State of Defiance

NEW! State of Defiance: Challenging the Johns Committee's Assault on Civil Liberties by Judith G. Poucher The Johns Committee, a product of the red scare in Florida, grabbed headlines and destroyed lives. Led by state Senator Charley Johns, this group was formed in 1956 to unearth communist tendencies, homosexual persuasions, and anything they saw as subversive … Continue reading State of Defiance

Nation within a Nation

Now available! Nation within a Nation: The American South and the Federal Government Edited by Glenn Feldman “These essays show the complexity, hypocrisy, and, yes, perversion in this tortured relationship.”—Orville Vernon Burton, author of The Age of Lincoln From the Constitutional Convention to the Civil War to the civil rights movement, the South has exerted … Continue reading Nation within a Nation

Monumental Dreams: The Life and Sculpture of Ann Norton

"They were two people who didn't seem to fit together. But the shy, determined Ann Weaver and the rich, gregarious Ralph Norton shared one thing - a passionate love of art. . . . A relationship slowly developed, one that was to forever alter the cultural landscape of Palm Beach County. After all, their names … Continue reading Monumental Dreams: The Life and Sculpture of Ann Norton

New books for April!

We are pleased to announce the publication of four brand-new books in literature and archaeology: The Politics of Race in Panama: Afro-Hispanic and West Indian Literary Discourses of Contention by Sonja Stephenson Watson Fresh from the printer, this book was a huge success at the University of Florida’s Conference of the Center for Latin American Studies … Continue reading New books for April!

Uncommonly Savage

New from the University Press of Florida! Uncommonly Savage: Civil War and Remembrance in Spain and the United States by Paul D. Escott “Reminds us that both losers and victors often had powerful motives to remember—and to forget.”—Caroline E. Janney, author of Remembering the Civil War Spain and the United States both experienced extremely bloody … Continue reading Uncommonly Savage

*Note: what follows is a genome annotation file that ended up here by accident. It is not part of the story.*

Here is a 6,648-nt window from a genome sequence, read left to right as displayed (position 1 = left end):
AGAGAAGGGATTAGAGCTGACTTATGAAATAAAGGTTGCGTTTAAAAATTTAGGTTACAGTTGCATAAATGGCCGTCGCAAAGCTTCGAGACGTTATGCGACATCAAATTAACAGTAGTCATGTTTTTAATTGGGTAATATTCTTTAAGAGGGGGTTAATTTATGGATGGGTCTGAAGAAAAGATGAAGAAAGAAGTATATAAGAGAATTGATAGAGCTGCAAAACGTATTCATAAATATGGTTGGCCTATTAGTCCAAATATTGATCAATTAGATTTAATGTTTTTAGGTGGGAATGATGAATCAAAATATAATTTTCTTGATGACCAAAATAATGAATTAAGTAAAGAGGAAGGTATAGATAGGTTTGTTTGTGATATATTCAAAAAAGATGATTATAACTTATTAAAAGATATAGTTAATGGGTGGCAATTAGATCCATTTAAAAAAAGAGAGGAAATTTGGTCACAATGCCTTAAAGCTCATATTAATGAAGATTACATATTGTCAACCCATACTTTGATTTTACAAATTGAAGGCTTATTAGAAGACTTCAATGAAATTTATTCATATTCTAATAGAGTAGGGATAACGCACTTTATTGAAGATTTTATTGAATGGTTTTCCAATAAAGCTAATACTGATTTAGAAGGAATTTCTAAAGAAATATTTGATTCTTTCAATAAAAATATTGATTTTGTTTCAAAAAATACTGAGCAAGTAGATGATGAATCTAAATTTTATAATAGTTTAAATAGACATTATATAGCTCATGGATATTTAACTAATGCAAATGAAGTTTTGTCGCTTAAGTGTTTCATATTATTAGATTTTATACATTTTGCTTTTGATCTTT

Stinking Stones and Rocks of Gold

Stinking Stones and Rocks of Gold: Phosphate, Fertilizer, and Industrialization in Postbellum South Carolina By Shepherd W. McKinley From our New Perspectives on the History of the South series comes the first ever book on the role of phosphates in the South Carolina plantation economy. In this top-down, bottom-up history, Shepherd McKinley shows how phosphate … Continue reading Stinking Stones and Rocks of Gold

The Life and Lies of Paul Crouch

The Life and Lies of Paul Crouch: Communist, Opportunist, Cold War Snitch by Gregory S. Taylor “Incisive, provocative, thoughtful, jargon-free, a good read.”—Daniel Leab, author of I Was a Communist for the FBI After fifteen years of devoted service, Paul Crouch left the Communist Party as public perceptions of Communism shifted in the years following … Continue reading The Life and Lies of Paul Crouch

Crossing the Line

Crossing the Line: Women's Interracial Activism in South Carolina during and after World War II by Cherisse Jones-Branch Despite a deeply segregated society, many women in South Carolina—both black and white—worked to change their state’s unequal racial status quo. Exploring women’s activism in the tumultuous years during and after World War II, Cherisse Jones-Branch contends that … Continue reading Crossing the Line

Conservative Bias

Conservative Bias: How Jesse Helms Pioneered the Rise of Right-Wing Media and Realigned the Republican Party by Bryan Hardin Thrift Learn how a media mastermind harnessed the emerging power of the household television to lay the foundation for the modern conservative movement. Although the South used to be a Democratic stronghold, Jesse Helms’ TV programming … Continue reading Conservative Bias

The Intriguing, Paradoxical Zephaniah Kingsley Jr.: Q&A with Daniel Schafer

An Interview with  Daniel L. Schafer author of Zephaniah Kingsley Jr. and the Atlantic World: Slave Trader, Plantation Owner, Emancipator “A visit to Kingsley Plantation… convinced me that this was a topic of national and international importance that had somehow escaped scholarly attention.’” – Daniel L. Schafer DANIEL L. SCHAFER Professor of History Emeritus and … Continue reading The Intriguing, Paradoxical Zephaniah Kingsley Jr.: Q&A with Daniel Schafer